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The U.S. National Oceanic and Atmospheric Administration has called off the active search for a sick killer whale that garnered international attention.

The southern resident killer whale known as J50 hasn’t been seen for several days and earlier in the week was presumed dead by a scientist, but NOAA and Fisheries and Oceans Canada hadn’t given up hope, until now.

“It seems like the window of time she would likely be alive has passed,” said NOAA spokesman Michael Milstein on Saturday.

Dan Bate, a spokesman for the department of fisheries, said the DFO and Straitwatch, a marine conservation organization, continued looking for J50 on Saturday, but to no avail.

On Thursday, Ken Balcomb of the Center for Whale Research in Washington state said he believed J50 died sometime between Sept. 7 and 10.

“There is no chance that she will still be alive, so we’re writing her off,” he said.

Balcomb, who tracks killer whales, said he believes J50 became so emaciated that her remains sank.

“No significant blubber layer, her lungs wouldn’t hold much air to float the carcass so she probably sank somewhere – in deep enough water that she’s not going to buoy up from decomposition.”

Milstein, however, said he hadn’t given up hope that the whale’s remains might yet be found.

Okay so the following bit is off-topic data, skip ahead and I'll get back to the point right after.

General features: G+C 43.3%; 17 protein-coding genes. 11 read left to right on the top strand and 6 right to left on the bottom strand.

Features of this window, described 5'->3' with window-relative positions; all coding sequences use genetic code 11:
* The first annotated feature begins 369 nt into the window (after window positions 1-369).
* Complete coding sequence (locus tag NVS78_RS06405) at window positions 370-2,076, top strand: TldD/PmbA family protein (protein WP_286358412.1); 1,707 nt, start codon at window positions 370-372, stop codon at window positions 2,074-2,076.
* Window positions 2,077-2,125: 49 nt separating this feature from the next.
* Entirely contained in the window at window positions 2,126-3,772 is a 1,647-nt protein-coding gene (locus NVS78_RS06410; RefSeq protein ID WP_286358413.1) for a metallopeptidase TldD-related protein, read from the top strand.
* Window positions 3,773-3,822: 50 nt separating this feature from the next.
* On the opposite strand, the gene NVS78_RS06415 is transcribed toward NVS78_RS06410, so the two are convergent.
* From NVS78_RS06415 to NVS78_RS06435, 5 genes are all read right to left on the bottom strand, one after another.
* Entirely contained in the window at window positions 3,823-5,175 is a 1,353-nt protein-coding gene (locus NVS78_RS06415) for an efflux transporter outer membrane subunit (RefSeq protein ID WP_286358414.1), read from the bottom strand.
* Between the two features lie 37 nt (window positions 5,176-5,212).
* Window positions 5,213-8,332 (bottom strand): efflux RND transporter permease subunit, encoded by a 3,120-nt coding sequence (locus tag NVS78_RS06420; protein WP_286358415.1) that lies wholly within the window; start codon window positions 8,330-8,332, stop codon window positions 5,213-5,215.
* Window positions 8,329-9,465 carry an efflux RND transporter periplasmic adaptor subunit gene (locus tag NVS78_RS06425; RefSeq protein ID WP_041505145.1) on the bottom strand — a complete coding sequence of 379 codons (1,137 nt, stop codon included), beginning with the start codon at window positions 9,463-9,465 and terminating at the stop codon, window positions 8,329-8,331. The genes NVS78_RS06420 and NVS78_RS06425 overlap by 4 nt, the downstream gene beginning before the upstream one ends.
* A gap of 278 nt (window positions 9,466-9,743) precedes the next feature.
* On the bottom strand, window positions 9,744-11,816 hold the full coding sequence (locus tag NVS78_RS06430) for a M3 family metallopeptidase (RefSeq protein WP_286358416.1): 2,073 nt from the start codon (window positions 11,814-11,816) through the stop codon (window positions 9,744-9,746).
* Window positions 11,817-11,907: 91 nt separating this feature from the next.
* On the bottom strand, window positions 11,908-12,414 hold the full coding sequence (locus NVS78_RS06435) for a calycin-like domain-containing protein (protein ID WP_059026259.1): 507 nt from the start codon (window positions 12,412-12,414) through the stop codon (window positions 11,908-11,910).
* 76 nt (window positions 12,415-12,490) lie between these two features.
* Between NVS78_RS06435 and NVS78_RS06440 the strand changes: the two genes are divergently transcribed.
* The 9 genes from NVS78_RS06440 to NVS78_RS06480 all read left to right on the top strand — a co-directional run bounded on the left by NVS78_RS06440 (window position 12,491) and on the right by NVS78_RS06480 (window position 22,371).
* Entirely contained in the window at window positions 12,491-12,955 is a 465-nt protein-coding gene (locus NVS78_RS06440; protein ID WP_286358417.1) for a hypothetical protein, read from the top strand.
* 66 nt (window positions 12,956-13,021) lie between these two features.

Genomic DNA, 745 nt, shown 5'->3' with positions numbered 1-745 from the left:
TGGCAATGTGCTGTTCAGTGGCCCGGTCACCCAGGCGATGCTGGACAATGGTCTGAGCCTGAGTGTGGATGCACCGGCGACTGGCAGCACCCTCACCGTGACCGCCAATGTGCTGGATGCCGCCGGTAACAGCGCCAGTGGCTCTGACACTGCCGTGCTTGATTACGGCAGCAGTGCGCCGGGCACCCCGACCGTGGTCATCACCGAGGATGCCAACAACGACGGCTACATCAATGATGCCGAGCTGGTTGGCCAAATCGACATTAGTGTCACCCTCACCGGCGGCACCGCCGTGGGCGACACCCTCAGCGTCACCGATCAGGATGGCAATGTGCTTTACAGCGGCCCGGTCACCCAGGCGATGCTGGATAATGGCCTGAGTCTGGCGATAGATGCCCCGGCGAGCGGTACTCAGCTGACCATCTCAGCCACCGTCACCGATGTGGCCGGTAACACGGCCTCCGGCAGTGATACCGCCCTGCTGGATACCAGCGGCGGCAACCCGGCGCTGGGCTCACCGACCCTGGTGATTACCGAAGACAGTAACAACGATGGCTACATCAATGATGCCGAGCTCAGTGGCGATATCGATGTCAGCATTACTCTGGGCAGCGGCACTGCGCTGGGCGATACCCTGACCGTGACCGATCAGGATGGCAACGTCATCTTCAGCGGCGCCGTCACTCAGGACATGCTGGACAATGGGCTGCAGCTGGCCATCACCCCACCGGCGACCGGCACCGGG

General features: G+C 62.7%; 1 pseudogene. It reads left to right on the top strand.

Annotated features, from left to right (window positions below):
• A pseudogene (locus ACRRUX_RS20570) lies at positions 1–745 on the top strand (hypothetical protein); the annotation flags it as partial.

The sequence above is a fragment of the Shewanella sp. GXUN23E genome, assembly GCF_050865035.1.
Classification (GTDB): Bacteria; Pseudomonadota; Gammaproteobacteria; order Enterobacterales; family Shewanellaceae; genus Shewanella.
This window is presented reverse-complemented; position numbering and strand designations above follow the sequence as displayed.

“There have been killer whale calves in the past that have been found on shore so there’s a possibility,” he noted, adding that an examination of the carcass could provide researchers with important information.

Though the active search is over, Milstein said the West Coast Marine Mammal Stranding Network, the U.S. Coast Guard and mariners would keep a lookout for the orca’s remains.

The death of J50 would reduce the southern resident killer whale population to just 74 animals.

Earlier this month, whale experts feared J50 was dead after she wasn’t seen for a few days, but she later reappeared with her family.

The young orca was treated with antibiotics in August and then again this month but the medicine didn’t appear to be effective.

Last week Canadian and American discussed plans to possibly capture J50, treat her, and then release her back to the wild.

Martin Haulena, a veterinarian with the Vancouver Aquarium who fired an antibiotic-filled dart at J50 on Aug. 9, said he agrees with the assessment of those who believe J50 has died.

“Obviously, we are all very sad but it was not unexpected,” he said.